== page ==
262,600 officials punished in crackdown on extravagance

Xinhua
China's campaign against extravagance and undesirable work styles among officials has seen about 262,600 officials punished in the past five years.
Xinhua

China’s campaign against extravagance and undesirable work styles among officials has seen about 262,600 officials punished in the past five years, the top discipline inspection agency said yesterday.

As of October, discipline inspection agencies nationwide had investigated about 193,200 cases involving violation of the Party frugality code, the Communist Party of China’s Central Commission for Discipline Inspection said in a statement.

The code was issued on December 4, 2012.

Twenty-nine of the cases involved senior officials, the statement said. The campaign targets the practice of spending public funds on gifts, banquets and holidays. The number of such cases has reduced annually, the CCDI said.

From December 2012 to October 2017, about 45,500 cases were exposed, 68.6 percent of which occurred in 2013 and 2014, and 3.5 percent this year.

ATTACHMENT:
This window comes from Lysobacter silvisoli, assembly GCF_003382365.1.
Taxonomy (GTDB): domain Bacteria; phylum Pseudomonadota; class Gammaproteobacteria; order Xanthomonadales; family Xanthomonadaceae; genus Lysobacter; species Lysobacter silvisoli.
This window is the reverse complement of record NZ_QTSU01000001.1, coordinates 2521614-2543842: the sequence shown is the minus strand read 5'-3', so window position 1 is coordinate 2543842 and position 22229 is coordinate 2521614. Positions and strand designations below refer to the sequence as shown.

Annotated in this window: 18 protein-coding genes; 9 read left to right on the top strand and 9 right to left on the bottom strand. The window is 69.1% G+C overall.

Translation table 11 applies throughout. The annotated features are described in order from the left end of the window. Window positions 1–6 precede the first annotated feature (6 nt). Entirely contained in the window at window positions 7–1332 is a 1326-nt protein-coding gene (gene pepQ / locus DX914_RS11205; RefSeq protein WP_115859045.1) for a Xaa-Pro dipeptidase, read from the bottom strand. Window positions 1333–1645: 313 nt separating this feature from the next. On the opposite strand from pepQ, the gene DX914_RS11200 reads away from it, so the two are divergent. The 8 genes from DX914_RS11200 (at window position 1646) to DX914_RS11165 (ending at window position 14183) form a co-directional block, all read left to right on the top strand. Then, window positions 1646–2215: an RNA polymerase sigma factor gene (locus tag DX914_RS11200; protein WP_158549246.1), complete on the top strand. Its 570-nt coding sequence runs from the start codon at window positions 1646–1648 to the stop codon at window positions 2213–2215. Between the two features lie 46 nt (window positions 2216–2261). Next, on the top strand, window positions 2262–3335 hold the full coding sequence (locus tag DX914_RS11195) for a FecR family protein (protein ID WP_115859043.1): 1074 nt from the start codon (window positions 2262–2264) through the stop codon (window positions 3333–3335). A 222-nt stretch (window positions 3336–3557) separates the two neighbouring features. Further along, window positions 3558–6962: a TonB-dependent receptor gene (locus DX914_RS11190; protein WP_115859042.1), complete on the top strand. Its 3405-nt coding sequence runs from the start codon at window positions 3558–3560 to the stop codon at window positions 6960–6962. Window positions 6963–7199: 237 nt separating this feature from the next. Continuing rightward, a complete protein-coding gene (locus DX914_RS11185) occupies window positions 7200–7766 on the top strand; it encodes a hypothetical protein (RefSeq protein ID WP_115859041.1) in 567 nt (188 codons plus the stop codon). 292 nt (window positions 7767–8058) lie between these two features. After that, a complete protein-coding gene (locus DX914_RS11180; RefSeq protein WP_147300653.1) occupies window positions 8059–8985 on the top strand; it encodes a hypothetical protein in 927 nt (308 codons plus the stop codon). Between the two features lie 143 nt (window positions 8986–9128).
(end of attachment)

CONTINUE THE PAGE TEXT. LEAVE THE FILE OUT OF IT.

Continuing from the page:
Officials were also investigated for hosting extravagant wedding ceremonies and funerals, and frequenting expensive nightclubs.

Many leading officials were held accountable for failing to discipline their subordinates. From 2015 to August 2017, more than 18,240 officials were punished for such oversight.

The campaign benefited from the participation of citizens who supervised officials and sent tip-offs of misconduct through websites, mobile apps and WeChat accounts set up by discipline inspection agencies.

However, the CCDI said that the campaign still faced difficulties. A number of officials are repeat offenders, while others have just more cunningly disguised their misconduct.

The practice of “formalism” and “bureaucratism” remain among the most severe.

The implementation of the code is vital for “whether or not the Party will alienate itself from the masses, govern the country for long and well fulfill its mission,” the statement said.

On Sunday, the top anti-graft body released 16 animated gifs — a common type of image file found on most computer systems and websites — on the eight-point frugality code to mark the fifth anniversary of the code’s release.

The gifs aim to explain the code to the public in a way catering to popular taste, and close the distance between the people and the authority, CCDI said.

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